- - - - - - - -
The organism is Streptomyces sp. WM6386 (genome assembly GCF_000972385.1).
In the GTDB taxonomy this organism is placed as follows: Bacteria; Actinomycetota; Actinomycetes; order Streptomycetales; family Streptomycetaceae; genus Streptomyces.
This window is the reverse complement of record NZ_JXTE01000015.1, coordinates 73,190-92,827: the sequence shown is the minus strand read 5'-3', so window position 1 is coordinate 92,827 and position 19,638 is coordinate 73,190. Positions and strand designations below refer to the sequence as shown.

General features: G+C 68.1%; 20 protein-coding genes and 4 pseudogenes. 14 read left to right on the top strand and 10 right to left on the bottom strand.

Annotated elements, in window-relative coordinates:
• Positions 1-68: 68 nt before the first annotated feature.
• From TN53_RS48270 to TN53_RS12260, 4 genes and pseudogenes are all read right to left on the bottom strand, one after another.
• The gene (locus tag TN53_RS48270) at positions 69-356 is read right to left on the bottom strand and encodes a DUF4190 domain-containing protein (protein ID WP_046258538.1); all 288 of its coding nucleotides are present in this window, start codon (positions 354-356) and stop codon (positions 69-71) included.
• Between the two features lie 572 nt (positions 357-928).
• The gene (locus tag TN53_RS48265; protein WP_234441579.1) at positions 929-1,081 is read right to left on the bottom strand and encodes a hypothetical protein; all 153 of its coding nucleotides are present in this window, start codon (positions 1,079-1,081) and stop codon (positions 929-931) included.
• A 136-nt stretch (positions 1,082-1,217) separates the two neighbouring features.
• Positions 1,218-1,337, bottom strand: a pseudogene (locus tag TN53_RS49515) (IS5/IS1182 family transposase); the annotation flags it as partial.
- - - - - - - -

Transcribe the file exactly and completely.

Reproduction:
The organism is Streptomyces sp. WM6386 (genome assembly GCF_000972385.1).
In the GTDB taxonomy this organism is placed as follows: Bacteria; Actinomycetota; Actinomycetes; order Streptomycetales; family Streptomycetaceae; genus Streptomyces.
This window is the reverse complement of record NZ_JXTE01000015.1, coordinates 73,190-92,827: the sequence shown is the minus strand read 5'-3', so window position 1 is coordinate 92,827 and position 19,638 is coordinate 73,190. Positions and strand designations below refer to the sequence as shown.

General features: G+C 68.1%; 20 protein-coding genes and 4 pseudogenes. 14 read left to right on the top strand and 10 right to left on the bottom strand.

Annotated elements, in window-relative coordinates:
• Positions 1-68: 68 nt before the first annotated feature.
• From TN53_RS48270 to TN53_RS12260, 4 genes and pseudogenes are all read right to left on the bottom strand, one after another.
• The gene (locus tag TN53_RS48270) at positions 69-356 is read right to left on the bottom strand and encodes a DUF4190 domain-containing protein (protein ID WP_046258538.1); all 288 of its coding nucleotides are present in this window, start codon (positions 354-356) and stop codon (positions 69-71) included.
• Between the two features lie 572 nt (positions 357-928).
• The gene (locus tag TN53_RS48265; protein WP_234441579.1) at positions 929-1,081 is read right to left on the bottom strand and encodes a hypothetical protein; all 153 of its coding nucleotides are present in this window, start codon (positions 1,079-1,081) and stop codon (positions 929-931) included.
• A 136-nt stretch (positions 1,082-1,217) separates the two neighbouring features.
• Positions 1,218-1,337, bottom strand: a pseudogene (locus tag TN53_RS49515) (IS5/IS1182 family transposase); the annotation flags it as partial.